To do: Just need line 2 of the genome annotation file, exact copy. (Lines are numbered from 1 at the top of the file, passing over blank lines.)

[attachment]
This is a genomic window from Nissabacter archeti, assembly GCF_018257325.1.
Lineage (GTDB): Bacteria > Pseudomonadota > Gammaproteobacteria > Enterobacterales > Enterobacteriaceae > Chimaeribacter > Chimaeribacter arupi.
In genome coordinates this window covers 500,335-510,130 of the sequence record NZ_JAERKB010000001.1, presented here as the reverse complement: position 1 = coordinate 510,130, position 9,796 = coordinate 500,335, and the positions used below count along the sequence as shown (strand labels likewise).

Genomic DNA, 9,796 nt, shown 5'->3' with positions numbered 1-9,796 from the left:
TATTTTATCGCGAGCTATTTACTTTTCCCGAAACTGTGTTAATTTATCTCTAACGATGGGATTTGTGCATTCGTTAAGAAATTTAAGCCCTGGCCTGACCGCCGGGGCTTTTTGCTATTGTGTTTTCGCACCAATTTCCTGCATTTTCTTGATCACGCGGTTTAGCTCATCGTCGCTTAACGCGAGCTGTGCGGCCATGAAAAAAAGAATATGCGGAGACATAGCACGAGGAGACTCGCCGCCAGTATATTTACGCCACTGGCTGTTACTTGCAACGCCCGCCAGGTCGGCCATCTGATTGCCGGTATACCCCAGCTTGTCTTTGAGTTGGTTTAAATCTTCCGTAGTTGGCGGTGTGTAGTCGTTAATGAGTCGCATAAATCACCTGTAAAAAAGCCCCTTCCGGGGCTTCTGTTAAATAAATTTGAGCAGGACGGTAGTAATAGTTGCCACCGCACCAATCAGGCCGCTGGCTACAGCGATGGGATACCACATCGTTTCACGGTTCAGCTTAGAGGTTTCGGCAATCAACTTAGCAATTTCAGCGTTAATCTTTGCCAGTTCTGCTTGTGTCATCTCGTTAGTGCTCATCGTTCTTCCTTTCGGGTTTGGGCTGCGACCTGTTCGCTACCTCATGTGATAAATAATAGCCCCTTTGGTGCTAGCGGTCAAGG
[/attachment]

Lineage (GTDB): Bacteria > Pseudomonadota > Gammaproteobacteria > Enterobacterales > Enterobacteriaceae > Chimaeribacter > Chimaeribacter arupi.